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Article

Senior Proofing: A Gift of Love

By Bill Case

As first time parents, the first thing we did before we brought our new baby home was to baby proof our house.  We knew there were “home” high risk factors to injury or possibly even death if we didn’t act responsibly.  The facts are clear about the dangers to infants in the home and preventable steps you can take to baby proof.  Today, there are plenty of websites, along with family and friends to gather as much information as needed to insure your new baby’s safety. To start, make sure the crib, changing table and all areas where the baby will be, is properly padded.  Remove all small objects on the floor and the surrounding areas to ensure there is nothing that your baby will put into his mouth.  Another step is to secure a baby proof fence in the door and use electrical outlet plugs to keep those curious holes in the wall covered.  These are a few of the baby proof changes to prevent injury— I’m sure as a parent you get the point. Now as our babies grow, develop, mature and finally have a family of their own, who will take care of their aging parents and grandparents?  They will remember that even though they had the safest home, there still were those bruises, cuts and even broken bones.  Unfortunately, these are the fallouts of an active child, but what about the fallouts of an aging adult.  Who will protect and prevent injuries for them? Who will Senior Proof their home for them?  The answer is you. Falling is the number one cause of fatal and nonfatal injuries for people over 65 years of age.  Every 15 seconds a senior is seen in the emergency room for a fall-related injury.  Those who fall are two to three times more likely to fall again. Each week, there are more than 30,000 adults over the age of 65 that are seriously injured by falling.  Each week, nearly 250 older adults will die as a result.  Falling is not an inevitable result of aging.  Adult falls are preventable. Today’s Senior or (S-Generation) needs to have their home Senior Proofed.  There are resources available to senior proof the home and I’ve collected them into a handy buyers guide on Amazon. In addition, here are a couple of great checklists and question guides: Home Safety Checklist Good Questions to Ask from the National Center for Injury Prevention Most home falls occur in the bathroom.  A few necessary senior proof home tips are installing a hand grab bar in the bathroom, specifically in the shower.  Also, a rubber mat in the shower is necessary to prevent slipping.  Furthermore, an elevated toilet with a wall grab bar is useful when getting up from the toilet safely. Clean stove tops in the kitchen to prevent fires. Night lights are necessary in the halls, bedroom and bathrooms.  The throw rugs and cords on the floor should be removed to prevent tripping.  Medical alert necklaces are imperative, especially for seniors living alone.  The home should not be considered a war zone with mine fields of booby traps, just waiting to take our loved ones down.  Just think, do you know a senior, a parent or grandparent and wander how safe is their home.  Prevention is the key, education and action is the answer. Recently, I was talking to someone about their 80 year old dad, who is living alone and doing just fine.  He is active, driving and gets out socially to be with his friends.  He has some arthritis and uses a cane to walk but has not had any falling episodes.  When I asked, what kind of prevention measures (senior proofing) have been taken in the home, specifically the bathroom to prevent falls for your dad—-I was told none, because he hasn’t needed any.   I paused and said, what are you waiting for?  At that instant, a light went off and I was told, WOW !!!, what do I need to do to keep Dad from falling? If you know a older adult, who is independent and active, then what better gift can you give than a gift of love and help with a home senior proofing assessment. Bill Case is the #1 Bestselling Author of Stand Tall, Don’t Fall.  NASA astronauts, NFL, NBA and MLB Athletes, Professional Ballet Dancers, and more than 85,000 other patients over the course of his 34 year career have benefitted from his expertise in physical therapy.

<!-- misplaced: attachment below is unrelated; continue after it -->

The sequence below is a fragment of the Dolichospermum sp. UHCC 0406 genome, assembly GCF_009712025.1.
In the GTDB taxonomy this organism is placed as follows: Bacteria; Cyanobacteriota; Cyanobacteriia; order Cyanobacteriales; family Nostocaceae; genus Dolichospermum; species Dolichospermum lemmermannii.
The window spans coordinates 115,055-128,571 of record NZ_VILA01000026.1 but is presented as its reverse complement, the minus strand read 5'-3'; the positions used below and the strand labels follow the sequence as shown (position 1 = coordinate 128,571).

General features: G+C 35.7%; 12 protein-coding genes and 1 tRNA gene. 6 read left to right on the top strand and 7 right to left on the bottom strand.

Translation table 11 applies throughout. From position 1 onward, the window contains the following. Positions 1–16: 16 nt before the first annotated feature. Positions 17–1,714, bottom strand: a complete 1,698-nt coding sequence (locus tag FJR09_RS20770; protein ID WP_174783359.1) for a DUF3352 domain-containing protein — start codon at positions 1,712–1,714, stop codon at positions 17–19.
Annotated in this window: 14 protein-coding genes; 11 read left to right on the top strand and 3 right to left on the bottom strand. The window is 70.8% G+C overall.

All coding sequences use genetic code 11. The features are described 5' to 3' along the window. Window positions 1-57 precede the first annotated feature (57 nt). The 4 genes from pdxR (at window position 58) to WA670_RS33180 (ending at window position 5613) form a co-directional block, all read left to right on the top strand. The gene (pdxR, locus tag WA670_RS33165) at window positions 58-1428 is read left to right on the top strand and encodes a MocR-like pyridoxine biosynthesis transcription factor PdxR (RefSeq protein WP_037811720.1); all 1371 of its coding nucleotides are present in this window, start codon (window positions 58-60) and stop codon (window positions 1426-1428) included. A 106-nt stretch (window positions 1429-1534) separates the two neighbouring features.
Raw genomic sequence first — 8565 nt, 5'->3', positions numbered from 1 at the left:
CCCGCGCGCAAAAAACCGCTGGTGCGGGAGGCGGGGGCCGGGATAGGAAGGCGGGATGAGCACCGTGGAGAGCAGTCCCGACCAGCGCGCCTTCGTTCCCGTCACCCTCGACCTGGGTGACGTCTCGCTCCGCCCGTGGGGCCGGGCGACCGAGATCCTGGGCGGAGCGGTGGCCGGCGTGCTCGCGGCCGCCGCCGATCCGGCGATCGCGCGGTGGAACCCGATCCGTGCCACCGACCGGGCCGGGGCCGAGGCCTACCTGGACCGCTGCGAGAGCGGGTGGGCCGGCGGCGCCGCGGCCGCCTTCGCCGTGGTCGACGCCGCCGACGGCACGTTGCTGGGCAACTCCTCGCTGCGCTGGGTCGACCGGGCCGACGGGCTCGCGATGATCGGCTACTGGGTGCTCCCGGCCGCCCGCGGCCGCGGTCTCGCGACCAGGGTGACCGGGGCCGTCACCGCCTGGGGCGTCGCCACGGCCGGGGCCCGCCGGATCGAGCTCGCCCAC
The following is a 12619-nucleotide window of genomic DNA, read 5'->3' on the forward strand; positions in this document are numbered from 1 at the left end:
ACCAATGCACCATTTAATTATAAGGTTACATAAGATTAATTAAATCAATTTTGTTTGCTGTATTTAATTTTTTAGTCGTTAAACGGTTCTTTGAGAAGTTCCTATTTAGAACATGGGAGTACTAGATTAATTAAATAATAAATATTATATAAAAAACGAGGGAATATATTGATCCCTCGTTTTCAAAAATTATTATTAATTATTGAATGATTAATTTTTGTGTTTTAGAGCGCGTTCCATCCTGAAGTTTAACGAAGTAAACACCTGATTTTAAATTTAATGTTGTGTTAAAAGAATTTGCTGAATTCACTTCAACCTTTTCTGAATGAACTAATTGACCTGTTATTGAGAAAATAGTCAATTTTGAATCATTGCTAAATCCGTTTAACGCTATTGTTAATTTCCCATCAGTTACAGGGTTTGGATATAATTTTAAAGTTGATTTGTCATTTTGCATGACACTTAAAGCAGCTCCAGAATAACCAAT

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Radio Show

Radio Show

Preventing and Reversing Heart Disease

February 6

eCareDiary will speak to Dr. Caldwell Esselstyn,Director Cardiovascular Disease Prevention and Reversal Program about the causes of heart disease and the important role nutrition plays in prevention.

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